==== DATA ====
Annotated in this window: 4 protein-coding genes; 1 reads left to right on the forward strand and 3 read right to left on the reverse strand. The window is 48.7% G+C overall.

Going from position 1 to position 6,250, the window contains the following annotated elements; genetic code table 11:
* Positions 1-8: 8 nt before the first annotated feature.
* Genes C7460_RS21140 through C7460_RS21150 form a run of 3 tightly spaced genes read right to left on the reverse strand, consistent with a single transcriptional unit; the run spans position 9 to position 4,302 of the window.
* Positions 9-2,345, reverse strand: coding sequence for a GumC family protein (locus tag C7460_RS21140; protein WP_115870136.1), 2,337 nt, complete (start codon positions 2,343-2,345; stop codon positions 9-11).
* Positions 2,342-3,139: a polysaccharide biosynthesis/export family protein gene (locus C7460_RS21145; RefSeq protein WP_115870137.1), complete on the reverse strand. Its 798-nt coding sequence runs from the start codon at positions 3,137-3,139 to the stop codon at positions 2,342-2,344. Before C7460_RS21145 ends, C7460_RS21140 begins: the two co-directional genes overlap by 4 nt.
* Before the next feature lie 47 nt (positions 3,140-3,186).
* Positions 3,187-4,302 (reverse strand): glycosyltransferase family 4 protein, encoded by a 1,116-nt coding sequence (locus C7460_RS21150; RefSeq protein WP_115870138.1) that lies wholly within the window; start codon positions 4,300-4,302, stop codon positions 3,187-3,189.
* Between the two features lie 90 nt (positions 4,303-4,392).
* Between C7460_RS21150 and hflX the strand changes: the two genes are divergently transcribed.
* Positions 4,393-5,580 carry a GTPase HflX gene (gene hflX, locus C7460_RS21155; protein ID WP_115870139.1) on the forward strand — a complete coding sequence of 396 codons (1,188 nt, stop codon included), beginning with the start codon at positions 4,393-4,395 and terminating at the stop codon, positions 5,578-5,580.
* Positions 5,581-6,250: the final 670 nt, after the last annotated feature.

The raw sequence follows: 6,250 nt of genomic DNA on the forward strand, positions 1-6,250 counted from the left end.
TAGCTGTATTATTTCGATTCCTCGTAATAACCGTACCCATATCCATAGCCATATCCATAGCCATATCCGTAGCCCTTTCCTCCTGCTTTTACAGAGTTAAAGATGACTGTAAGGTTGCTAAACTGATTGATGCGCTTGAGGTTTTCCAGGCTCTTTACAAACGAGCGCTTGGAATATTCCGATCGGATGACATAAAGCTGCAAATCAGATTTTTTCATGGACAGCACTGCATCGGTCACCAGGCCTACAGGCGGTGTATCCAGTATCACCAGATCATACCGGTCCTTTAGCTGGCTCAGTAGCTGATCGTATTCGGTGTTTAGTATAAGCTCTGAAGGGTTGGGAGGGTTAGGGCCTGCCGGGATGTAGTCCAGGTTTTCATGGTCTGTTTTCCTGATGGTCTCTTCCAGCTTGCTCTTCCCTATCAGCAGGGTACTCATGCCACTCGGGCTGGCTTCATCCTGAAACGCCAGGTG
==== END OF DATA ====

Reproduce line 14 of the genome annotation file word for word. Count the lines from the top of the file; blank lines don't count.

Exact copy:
TAGCTGTATTATTTCGATTCCTCGTAATAACCGTACCCATATCCATAGCCATATCCATAGCCATATCCGTAGCCCTTTCCTCCTGCTTTTACAGAGTTAAAGATGACTGTAAGGTTGCTAAACTGATTGATGCGCTTGAGGTTTTCCAGGCTCTTTACAAACGAGCGCTTGGAATATTCCGATCGGATGACATAAAGCTGCAAATCAGATTTTTTCATGGACAGCACTGCATCGGTCACCAGGCCTACAGGCGGTGTATCCAGTATCACCAGATCATACCGGTCCTTTAGCTGGCTCAGTAGCTGATCGTATTCGGTGTTTAGTATAAGCTCTGAAGGGTTGGGAGGGTTAGGGCCTGCCGGGATGTAGTCCAGGTTTTCATGGTCTGTTTTCCTGATGGTCTCTTCCAGCTTGCTCTTCCCTATCAGCAGGGTACTCATGCCACTCGGGCTGGCTTCATCCTGAAACGCCAGGTG